How does communication affect beliefs in one-shot games with complete information?
Robert Östling () and
Erik Wengström ()
Games and Economic Behavior, 2018, vol. 107, issue C, 153-181
This paper experimentally studies unilateral communication of intentions in eight different two-player one-shot normal form games with complete information. We find that communication is used both to coordinate and to deceive, and that messages have a significant impact on beliefs and behavior even in dominance solvable games. Nash equilibrium and cognitive hierarchy jointly account for many regularities, but not all of the evidence. Sophisticated sender behavior is especially difficult to reconcile with existing models.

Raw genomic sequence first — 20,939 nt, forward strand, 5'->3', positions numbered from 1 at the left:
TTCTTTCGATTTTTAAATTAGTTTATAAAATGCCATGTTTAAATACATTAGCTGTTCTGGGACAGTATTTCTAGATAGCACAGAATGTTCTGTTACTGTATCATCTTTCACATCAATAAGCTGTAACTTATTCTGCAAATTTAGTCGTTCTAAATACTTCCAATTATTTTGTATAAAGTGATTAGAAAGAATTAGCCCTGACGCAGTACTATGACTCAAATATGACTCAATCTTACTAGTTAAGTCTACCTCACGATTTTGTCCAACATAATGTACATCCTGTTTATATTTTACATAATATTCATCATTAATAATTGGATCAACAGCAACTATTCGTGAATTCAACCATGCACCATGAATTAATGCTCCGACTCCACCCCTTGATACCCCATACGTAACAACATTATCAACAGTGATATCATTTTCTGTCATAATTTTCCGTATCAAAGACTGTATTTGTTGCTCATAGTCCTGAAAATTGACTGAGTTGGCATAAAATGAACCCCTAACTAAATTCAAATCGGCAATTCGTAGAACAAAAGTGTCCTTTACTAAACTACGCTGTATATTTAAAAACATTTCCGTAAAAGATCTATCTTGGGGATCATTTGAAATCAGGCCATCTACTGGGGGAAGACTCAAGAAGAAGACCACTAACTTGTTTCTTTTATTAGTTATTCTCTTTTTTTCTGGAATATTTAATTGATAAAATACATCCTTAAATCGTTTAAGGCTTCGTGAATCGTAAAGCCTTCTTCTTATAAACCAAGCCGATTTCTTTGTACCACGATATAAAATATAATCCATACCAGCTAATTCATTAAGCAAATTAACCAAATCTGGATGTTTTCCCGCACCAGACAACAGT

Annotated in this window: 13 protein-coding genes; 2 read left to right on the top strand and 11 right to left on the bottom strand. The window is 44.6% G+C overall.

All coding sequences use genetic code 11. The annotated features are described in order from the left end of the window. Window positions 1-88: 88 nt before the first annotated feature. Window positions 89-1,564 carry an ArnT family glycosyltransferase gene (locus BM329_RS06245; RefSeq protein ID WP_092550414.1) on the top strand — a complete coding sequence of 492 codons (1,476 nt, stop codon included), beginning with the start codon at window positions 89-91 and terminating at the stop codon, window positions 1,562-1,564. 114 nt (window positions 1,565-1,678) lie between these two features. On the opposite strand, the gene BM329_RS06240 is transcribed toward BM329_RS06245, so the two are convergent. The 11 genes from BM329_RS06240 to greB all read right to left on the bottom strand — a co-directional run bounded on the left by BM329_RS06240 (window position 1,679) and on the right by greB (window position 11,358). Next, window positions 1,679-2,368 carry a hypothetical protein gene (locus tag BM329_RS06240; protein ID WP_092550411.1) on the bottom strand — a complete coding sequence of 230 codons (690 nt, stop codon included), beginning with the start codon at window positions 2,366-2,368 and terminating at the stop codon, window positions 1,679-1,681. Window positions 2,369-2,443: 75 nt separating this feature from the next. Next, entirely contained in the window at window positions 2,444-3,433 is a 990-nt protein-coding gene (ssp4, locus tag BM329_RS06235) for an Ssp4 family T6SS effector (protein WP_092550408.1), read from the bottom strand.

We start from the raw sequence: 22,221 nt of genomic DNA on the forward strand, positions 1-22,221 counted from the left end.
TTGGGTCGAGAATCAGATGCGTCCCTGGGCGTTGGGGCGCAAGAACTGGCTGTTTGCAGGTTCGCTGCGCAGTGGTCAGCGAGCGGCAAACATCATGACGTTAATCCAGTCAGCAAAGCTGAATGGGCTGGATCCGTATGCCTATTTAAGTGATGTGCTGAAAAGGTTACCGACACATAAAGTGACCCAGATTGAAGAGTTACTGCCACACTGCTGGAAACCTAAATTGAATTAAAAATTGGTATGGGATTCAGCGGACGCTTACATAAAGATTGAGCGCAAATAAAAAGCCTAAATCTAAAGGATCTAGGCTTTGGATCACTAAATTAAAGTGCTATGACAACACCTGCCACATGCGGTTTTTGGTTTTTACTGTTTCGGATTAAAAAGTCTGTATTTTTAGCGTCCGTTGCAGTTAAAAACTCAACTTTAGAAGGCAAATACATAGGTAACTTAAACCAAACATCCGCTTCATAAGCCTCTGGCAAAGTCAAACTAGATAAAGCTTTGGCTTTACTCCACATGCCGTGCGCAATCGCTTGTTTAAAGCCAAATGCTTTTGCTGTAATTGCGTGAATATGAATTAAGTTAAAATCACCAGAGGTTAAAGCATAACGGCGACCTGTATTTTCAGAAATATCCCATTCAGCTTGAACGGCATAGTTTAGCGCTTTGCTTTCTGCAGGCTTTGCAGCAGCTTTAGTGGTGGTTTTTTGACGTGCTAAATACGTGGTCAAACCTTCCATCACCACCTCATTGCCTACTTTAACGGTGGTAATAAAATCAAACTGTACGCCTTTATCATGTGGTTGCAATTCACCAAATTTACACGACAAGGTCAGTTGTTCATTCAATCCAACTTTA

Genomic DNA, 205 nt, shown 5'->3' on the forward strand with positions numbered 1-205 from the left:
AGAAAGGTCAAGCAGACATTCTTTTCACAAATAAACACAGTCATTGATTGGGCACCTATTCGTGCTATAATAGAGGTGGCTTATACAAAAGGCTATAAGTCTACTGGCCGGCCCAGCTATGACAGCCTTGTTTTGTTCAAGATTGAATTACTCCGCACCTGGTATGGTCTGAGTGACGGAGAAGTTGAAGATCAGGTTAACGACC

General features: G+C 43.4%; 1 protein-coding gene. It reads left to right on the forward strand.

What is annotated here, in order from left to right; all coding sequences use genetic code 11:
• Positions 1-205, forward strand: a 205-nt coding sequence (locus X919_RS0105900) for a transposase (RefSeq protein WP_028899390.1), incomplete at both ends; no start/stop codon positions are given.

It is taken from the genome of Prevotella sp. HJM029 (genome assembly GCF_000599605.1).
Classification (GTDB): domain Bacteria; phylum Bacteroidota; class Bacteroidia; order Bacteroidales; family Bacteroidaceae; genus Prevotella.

Keywords: Cheap talk; Pre-play communication; Noncooperative game theory (search for similar items in EconPapers)
JEL-codes: C91 C72 (search for similar items in EconPapers)
References: View references in EconPapers View complete reference list from CitEc
Citations: View citations in EconPapers (1) Track citations by RSS feed
Downloads: (external link)
Full text for ScienceDirect subscribers only
This item may be available elsewhere in EconPapers: Search for items with the same title.
Export reference: BibTeX
RIS (EndNote, ProCite, RefMan)
Persistent link: https://EconPapers.repec.org/RePEc:eee:gamebe:v:107:y:2018:i:c:p:153-181
Access Statistics for this article
Games and Economic Behavior is currently edited by E. Kalai
More articles in Games and Economic Behavior from Elsevier
Bibliographic data for series maintained by Dana Niculescu ().